Developing globally responsible leaders in business schools: A vision and transformational practice for the journey ahead

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Dr. Katrin Muff, Business School Lausanne


Purpose – 50 years after the Gordon/Howell and Pierson reports that substantially influenced and shaped management education, ‘Vision 50+20’ offers an alternative future in management education for the next 20 years. The article provides insight into the suggested new purpose of business schools as role models in providing responsible leadership for a sustainable world. The article proposes a model of implementation of the vision in the domain of teaching and learning, with concrete best practice examples collected from around the world. The evolution of teaching and learning in business education is briefly reviewed In light of newly proposed ‘collaboratory’ method, hopefully launching a debate and further research in this important domain.

Design/methodology/approach – The 50+20 Vision of management education for the world resulted from an 18‐month collective creative visioning and back‐casting process, looking into the future and based on explicitly normative assumptions about the need to change business education. The vision was thus primarily developed deductively from a vision of the future, rather than inductively from existing literature and theory. The scholarly assessments of business schools and business school education were used as a starting point for a normative approach, but cannot explain the vision which spans a broad area of topics and fields both within management and beyond. The author complements the vision with examples from around the world to illustrate the emergence of this vision and suggests a model for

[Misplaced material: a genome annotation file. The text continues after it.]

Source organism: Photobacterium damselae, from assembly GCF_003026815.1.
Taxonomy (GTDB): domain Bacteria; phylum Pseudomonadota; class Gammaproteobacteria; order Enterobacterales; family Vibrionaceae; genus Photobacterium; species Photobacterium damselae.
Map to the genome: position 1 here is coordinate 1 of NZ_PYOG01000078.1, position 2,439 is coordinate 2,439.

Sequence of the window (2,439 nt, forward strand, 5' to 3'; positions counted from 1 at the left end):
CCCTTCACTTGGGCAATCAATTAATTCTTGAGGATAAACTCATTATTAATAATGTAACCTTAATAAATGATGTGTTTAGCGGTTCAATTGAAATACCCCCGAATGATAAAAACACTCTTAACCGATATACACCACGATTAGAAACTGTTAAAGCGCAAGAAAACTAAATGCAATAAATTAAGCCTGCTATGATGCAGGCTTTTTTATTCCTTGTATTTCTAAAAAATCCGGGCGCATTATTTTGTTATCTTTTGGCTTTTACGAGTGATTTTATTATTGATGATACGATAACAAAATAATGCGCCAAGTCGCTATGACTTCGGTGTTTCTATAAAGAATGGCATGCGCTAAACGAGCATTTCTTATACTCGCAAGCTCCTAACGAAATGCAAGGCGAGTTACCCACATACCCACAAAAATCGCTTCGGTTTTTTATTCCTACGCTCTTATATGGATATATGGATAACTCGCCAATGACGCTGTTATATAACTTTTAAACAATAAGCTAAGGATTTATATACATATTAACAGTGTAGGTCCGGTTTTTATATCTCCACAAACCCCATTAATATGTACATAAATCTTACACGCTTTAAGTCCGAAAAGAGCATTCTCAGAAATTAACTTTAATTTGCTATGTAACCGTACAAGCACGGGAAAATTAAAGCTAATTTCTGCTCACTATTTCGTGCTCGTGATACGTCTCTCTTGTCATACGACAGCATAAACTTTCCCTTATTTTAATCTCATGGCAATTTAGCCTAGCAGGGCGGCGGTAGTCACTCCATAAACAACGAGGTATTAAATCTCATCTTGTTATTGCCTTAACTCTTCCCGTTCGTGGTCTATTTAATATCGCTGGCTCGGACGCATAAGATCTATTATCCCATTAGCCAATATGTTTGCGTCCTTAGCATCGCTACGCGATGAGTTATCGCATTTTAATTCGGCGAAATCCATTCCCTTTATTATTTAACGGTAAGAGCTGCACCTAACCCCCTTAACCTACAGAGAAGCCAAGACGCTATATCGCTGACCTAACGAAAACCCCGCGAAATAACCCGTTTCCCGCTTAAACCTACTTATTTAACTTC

considering the implementation of vision 50+20.

Findings – Business schools need to fundamentally transform their purpose to serve society by providing responsible leadership for a sustainable world, embracing three relevant roles and becoming themselves a role model and a showcase for transformation.

Practical implications – The paper summarizes the result of the global co‐creative visioning process of project 50+20 offering an alternative vision of management education FOR the world. More importantly, the paper also suggests a model on how to implement the vision in the domain of teaching and learning by providing concrete applications and leading examples from around the world. As such, it provides a visionary guide for any business and management scholar interested in engaging the future of management education.

Originality/value – The paper summarizes the 50+20 Vision and introduces a practical perspective for
implementing a meaningful new approach to teaching and learning.